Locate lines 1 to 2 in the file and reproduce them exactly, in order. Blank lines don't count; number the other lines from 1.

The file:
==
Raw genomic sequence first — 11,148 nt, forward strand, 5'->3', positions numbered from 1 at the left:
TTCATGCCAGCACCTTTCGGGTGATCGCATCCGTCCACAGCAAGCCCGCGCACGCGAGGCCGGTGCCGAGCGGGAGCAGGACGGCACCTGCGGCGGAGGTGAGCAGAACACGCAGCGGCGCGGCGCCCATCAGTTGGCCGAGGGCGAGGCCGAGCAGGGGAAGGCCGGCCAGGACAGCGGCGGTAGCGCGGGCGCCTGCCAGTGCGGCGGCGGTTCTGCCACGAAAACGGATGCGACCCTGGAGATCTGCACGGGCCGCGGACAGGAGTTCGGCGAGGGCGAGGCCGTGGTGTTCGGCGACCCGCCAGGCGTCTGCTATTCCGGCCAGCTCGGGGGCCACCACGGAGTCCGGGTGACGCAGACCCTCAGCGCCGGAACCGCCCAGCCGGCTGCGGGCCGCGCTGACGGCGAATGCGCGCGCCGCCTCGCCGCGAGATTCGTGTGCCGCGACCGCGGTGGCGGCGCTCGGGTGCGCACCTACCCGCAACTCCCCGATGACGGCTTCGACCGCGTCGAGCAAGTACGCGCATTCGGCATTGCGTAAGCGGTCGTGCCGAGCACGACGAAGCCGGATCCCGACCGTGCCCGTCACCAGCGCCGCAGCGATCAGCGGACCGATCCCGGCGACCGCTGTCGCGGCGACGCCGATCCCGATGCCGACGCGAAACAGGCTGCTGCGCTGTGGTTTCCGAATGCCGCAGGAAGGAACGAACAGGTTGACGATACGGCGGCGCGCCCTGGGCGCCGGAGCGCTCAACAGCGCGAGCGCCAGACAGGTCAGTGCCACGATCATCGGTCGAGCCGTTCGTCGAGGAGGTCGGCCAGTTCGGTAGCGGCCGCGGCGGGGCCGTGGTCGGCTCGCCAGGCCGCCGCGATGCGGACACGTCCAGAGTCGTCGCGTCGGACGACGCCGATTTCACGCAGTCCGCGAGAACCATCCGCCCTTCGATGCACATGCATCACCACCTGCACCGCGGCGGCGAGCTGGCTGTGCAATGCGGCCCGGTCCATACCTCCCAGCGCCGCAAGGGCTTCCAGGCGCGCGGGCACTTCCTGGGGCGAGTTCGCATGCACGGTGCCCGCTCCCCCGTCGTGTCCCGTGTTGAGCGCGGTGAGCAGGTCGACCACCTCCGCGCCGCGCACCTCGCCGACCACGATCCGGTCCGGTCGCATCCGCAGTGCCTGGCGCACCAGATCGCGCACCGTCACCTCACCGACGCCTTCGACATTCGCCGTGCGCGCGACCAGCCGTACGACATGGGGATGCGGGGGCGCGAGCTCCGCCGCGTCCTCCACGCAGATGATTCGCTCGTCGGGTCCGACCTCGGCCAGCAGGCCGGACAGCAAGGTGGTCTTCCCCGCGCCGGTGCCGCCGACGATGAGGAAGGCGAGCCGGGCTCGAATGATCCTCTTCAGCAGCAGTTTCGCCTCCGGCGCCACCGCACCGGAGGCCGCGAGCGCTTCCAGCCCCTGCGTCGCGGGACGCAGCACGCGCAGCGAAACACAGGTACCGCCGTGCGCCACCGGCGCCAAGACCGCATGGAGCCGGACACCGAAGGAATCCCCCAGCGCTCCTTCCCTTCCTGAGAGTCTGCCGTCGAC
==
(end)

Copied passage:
Raw genomic sequence first — 11,148 nt, forward strand, 5'->3', positions numbered from 1 at the left:
TTCATGCCAGCACCTTTCGGGTGATCGCATCCGTCCACAGCAAGCCCGCGCACGCGAGGCCGGTGCCGAGCGGGAGCAGGACGGCACCTGCGGCGGAGGTGAGCAGAACACGCAGCGGCGCGGCGCCCATCAGTTGGCCGAGGGCGAGGCCGAGCAGGGGAAGGCCGGCCAGGACAGCGGCGGTAGCGCGGGCGCCTGCCAGTGCGGCGGCGGTTCTGCCACGAAAACGGATGCGACCCTGGAGATCTGCACGGGCCGCGGACAGGAGTTCGGCGAGGGCGAGGCCGTGGTGTTCGGCGACCCGCCAGGCGTCTGCTATTCCGGCCAGCTCGGGGGCCACCACGGAGTCCGGGTGACGCAGACCCTCAGCGCCGGAACCGCCCAGCCGGCTGCGGGCCGCGCTGACGGCGAATGCGCGCGCCGCCTCGCCGCGAGATTCGTGTGCCGCGACCGCGGTGGCGGCGCTCGGGTGCGCACCTACCCGCAACTCCCCGATGACGGCTTCGACCGCGTCGAGCAAGTACGCGCATTCGGCATTGCGTAAGCGGTCGTGCCGAGCACGACGAAGCCGGATCCCGACCGTGCCCGTCACCAGCGCCGCAGCGATCAGCGGACCGATCCCGGCGACCGCTGTCGCGGCGACGCCGATCCCGATGCCGACGCGAAACAGGCTGCTGCGCTGTGGTTTCCGAATGCCGCAGGAAGGAACGAACAGGTTGACGATACGGCGGCGCGCCCTGGGCGCCGGAGCGCTCAACAGCGCGAGCGCCAGACAGGTCAGTGCCACGATCATCGGTCGAGCCGTTCGTCGAGGAGGTCGGCCAGTTCGGTAGCGGCCGCGGCGGGGCCGTGGTCGGCTCGCCAGGCCGCCGCGATGCGGACACGTCCAGAGTCGTCGCGTCGGACGACGCCGATTTCACGCAGTCCGCGAGAACCATCCGCCCTTCGATGCACATGCATCACCACCTGCACCGCGGCGGCGAGCTGGCTGTGCAATGCGGCCCGGTCCATACCTCCCAGCGCCGCAAGGGCTTCCAGGCGCGCGGGCACTTCCTGGGGCGAGTTCGCATGCACGGTGCCCGCTCCCCCGTCGTGTCCCGTGTTGAGCGCGGTGAGCAGGTCGACCACCTCCGCGCCGCGCACCTCGCCGACCACGATCCGGTCCGGTCGCATCCGCAGTGCCTGGCGCACCAGATCGCGCACCGTCACCTCACCGACGCCTTCGACATTCGCCGTGCGCGCGACCAGCCGTACGACATGGGGATGCGGGGGCGCGAGCTCCGCCGCGTCCTCCACGCAGATGATTCGCTCGTCGGGTCCGACCTCGGCCAGCAGGCCGGACAGCAAGGTGGTCTTCCCCGCGCCGGTGCCGCCGACGATGAGGAAGGCGAGCCGGGCTCGAATGATCCTCTTCAGCAGCAGTTTCGCCTCCGGCGCCACCGCACCGGAGGCCGCGAGCGCTTCCAGCCCCTGCGTCGCGGGACGCAGCACGCGCAGCGAAACACAGGTACCGCCGTGCGCCACCGGCGCCAAGACCGCATGGAGCCGGACACCGAAGGAATCCCCCAGCGCTCCTTCCCTTCCTGAGAGTCTGCCGTCGAC